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Polar molecules have an electric field due to there being a net dipole moment. The electric field will be stronger with greater polarity. The stronger electric field in the polar molecule will interfere with IR radiation stronger than a weaker electric field. But how does the interference between the molecule's electric field and the IR radiation have to do with intensity of IR radiation absorbtion of the molecule? Is there a causal relationship between the two or is there simply a correlation?

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closed as unclear what you're asking by Mithoron, A.K., aventurin, Todd Minehardt, Tyberius Sep 23 '18 at 19:06

Please clarify your specific problem or add additional details to highlight exactly what you need. As it's currently written, it’s hard to tell exactly what you're asking. See the How to Ask page for help clarifying this question. If this question can be reworded to fit the rules in the help center, please edit the question.

  • $\begingroup$ Huh, I'd be interested why it was "favourited" twice. This question doesn't seem to make any sense... Why? False premise. $\endgroup$ – Mithoron Sep 22 '18 at 16:17
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To answer your question 'yes' there is a relationship. The process is not quite as you put it however. If a bond has atoms of different electronegativity then obviously there is a dipole formed and as the molecule vibrates about its mid point the dipole also oscillates since the nuclei move. The electric field of the radiation can interact with the molecules's oscillating dipole and only if the frequency is very, very close to that of the vibration energy can be transferred from the radiation to the molecule. This 'resonance' results in an absorption band at the vibrational frequency, and a molecule with one extra quanta of vibrational energy.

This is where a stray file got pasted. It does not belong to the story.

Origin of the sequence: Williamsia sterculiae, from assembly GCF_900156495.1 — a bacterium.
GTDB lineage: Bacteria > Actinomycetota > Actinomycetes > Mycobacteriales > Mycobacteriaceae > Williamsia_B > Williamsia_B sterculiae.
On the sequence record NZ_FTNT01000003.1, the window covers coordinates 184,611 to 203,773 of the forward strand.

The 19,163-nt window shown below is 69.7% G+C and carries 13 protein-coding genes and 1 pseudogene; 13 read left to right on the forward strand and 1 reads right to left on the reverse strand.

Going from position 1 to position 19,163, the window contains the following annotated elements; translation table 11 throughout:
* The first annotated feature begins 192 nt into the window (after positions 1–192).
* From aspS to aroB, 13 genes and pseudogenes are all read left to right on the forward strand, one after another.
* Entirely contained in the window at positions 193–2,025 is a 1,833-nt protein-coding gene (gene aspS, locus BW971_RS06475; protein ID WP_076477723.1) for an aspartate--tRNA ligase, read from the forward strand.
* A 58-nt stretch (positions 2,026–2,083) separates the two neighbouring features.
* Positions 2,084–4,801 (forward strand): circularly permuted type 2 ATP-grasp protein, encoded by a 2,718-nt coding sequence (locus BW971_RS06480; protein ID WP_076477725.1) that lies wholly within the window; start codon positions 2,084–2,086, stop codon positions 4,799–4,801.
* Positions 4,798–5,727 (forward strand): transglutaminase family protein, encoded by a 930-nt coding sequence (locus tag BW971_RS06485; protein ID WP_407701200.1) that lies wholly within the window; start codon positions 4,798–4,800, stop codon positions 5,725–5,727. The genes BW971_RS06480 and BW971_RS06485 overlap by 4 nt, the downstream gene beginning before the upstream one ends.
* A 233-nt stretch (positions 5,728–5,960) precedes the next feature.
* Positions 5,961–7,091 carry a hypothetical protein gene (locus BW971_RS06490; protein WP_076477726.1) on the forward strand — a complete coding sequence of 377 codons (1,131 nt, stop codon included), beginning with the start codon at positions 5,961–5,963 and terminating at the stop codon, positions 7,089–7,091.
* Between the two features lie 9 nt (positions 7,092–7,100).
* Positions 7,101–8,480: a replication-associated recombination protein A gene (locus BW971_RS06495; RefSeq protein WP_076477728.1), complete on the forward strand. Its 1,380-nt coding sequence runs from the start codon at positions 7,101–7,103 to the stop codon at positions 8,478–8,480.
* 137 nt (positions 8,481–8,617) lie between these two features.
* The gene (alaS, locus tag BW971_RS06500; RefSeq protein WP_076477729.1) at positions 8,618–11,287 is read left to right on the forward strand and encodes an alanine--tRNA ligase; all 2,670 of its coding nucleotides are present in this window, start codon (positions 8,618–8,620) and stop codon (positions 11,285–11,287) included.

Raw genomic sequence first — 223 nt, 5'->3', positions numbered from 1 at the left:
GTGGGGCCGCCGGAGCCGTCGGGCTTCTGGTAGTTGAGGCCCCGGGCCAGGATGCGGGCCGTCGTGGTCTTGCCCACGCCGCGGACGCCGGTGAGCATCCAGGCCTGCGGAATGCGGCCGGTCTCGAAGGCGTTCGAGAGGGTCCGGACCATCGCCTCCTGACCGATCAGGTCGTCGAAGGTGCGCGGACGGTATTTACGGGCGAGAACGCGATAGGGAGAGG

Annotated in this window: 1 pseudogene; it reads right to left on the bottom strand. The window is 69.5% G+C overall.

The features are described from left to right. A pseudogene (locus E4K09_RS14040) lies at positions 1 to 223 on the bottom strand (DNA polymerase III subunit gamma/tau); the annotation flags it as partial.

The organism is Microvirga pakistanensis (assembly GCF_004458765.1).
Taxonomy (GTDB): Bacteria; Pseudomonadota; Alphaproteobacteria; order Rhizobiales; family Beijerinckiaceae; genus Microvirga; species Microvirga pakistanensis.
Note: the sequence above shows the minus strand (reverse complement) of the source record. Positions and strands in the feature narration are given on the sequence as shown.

This is a phenomenological description, in a quantum description the probability of absorbing energy and moving from one vibrational level (stationary state) to another is proportional to the square of the strength of the radiation's electric field $\epsilon$ and the square of the transition moment $M$ of the vibration. Thus probability of absorption $\sim \epsilon^2M^2$. The electric field squared is proportional to the light intensity; no light no absorption, obviously.

The transition moment is proportional to the dipole $\mu$ as $M = \int \psi_i^*\mu \psi_f dx= q\int x\psi_i^* \psi_f dx$ where $\psi$ are the vibrational wavefunctions for the initial and final states in the transition, say v = $0,1$ and $q$ the charge on the electron. This shows that if the dipole is zero then there is no transition, just as in the case of homonuclear diatomic molecules. Additionally this shows that even if $\mu$ is large if the wavefunctions do not overlap (their product is zero) then the integral can be zero. This leads to the selection rules for transitions, which means that not all potential transitions occur.

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